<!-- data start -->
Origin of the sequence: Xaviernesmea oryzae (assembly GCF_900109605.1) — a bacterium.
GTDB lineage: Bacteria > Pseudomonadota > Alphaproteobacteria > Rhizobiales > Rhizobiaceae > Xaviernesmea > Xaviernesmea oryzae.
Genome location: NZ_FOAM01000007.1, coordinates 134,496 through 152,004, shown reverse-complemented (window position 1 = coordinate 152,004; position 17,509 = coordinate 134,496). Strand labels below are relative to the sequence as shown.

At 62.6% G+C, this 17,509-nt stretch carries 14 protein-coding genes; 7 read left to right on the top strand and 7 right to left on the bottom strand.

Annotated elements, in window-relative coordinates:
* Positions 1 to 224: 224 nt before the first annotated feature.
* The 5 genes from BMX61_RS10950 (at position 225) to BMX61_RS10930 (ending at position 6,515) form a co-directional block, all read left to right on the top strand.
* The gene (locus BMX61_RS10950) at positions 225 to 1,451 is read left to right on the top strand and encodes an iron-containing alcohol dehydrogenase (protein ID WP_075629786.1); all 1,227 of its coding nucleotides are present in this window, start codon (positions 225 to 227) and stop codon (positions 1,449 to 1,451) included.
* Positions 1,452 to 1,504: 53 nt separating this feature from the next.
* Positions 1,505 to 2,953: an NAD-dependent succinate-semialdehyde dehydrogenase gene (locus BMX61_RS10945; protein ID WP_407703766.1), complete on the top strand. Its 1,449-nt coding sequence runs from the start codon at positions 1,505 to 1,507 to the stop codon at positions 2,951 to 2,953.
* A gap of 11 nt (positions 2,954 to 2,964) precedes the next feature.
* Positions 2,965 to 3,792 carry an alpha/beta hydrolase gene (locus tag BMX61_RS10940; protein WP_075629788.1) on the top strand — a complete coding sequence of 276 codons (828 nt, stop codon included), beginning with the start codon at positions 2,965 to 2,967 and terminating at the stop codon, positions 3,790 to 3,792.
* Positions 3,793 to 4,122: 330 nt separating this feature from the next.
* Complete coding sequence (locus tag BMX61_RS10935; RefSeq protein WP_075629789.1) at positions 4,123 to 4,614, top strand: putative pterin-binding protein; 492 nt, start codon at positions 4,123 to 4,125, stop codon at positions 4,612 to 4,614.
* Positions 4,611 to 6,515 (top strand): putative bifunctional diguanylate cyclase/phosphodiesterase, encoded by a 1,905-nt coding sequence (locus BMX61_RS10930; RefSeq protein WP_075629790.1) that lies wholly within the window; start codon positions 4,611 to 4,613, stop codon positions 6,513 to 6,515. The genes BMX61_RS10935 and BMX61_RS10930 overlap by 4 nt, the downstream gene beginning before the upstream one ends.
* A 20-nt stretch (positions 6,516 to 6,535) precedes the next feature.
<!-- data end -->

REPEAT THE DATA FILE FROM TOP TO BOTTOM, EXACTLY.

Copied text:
Origin of the sequence: Xaviernesmea oryzae (assembly GCF_900109605.1) — a bacterium.
GTDB lineage: Bacteria > Pseudomonadota > Alphaproteobacteria > Rhizobiales > Rhizobiaceae > Xaviernesmea > Xaviernesmea oryzae.
Genome location: NZ_FOAM01000007.1, coordinates 134,496 through 152,004, shown reverse-complemented (window position 1 = coordinate 152,004; position 17,509 = coordinate 134,496). Strand labels below are relative to the sequence as shown.

At 62.6% G+C, this 17,509-nt stretch carries 14 protein-coding genes; 7 read left to right on the top strand and 7 right to left on the bottom strand.

Annotated elements, in window-relative coordinates:
* Positions 1 to 224: 224 nt before the first annotated feature.
* The 5 genes from BMX61_RS10950 (at position 225) to BMX61_RS10930 (ending at position 6,515) form a co-directional block, all read left to right on the top strand.
* The gene (locus BMX61_RS10950) at positions 225 to 1,451 is read left to right on the top strand and encodes an iron-containing alcohol dehydrogenase (protein ID WP_075629786.1); all 1,227 of its coding nucleotides are present in this window, start codon (positions 225 to 227) and stop codon (positions 1,449 to 1,451) included.
* Positions 1,452 to 1,504: 53 nt separating this feature from the next.
* Positions 1,505 to 2,953: an NAD-dependent succinate-semialdehyde dehydrogenase gene (locus BMX61_RS10945; protein ID WP_407703766.1), complete on the top strand. Its 1,449-nt coding sequence runs from the start codon at positions 1,505 to 1,507 to the stop codon at positions 2,951 to 2,953.
* A gap of 11 nt (positions 2,954 to 2,964) precedes the next feature.
* Positions 2,965 to 3,792 carry an alpha/beta hydrolase gene (locus tag BMX61_RS10940; protein WP_075629788.1) on the top strand — a complete coding sequence of 276 codons (828 nt, stop codon included), beginning with the start codon at positions 2,965 to 2,967 and terminating at the stop codon, positions 3,790 to 3,792.
* Positions 3,793 to 4,122: 330 nt separating this feature from the next.
* Complete coding sequence (locus tag BMX61_RS10935; RefSeq protein WP_075629789.1) at positions 4,123 to 4,614, top strand: putative pterin-binding protein; 492 nt, start codon at positions 4,123 to 4,125, stop codon at positions 4,612 to 4,614.
* Positions 4,611 to 6,515 (top strand): putative bifunctional diguanylate cyclase/phosphodiesterase, encoded by a 1,905-nt coding sequence (locus BMX61_RS10930; RefSeq protein WP_075629790.1) that lies wholly within the window; start codon positions 4,611 to 4,613, stop codon positions 6,513 to 6,515. The genes BMX61_RS10935 and BMX61_RS10930 overlap by 4 nt, the downstream gene beginning before the upstream one ends.
* A 20-nt stretch (positions 6,516 to 6,535) precedes the next feature.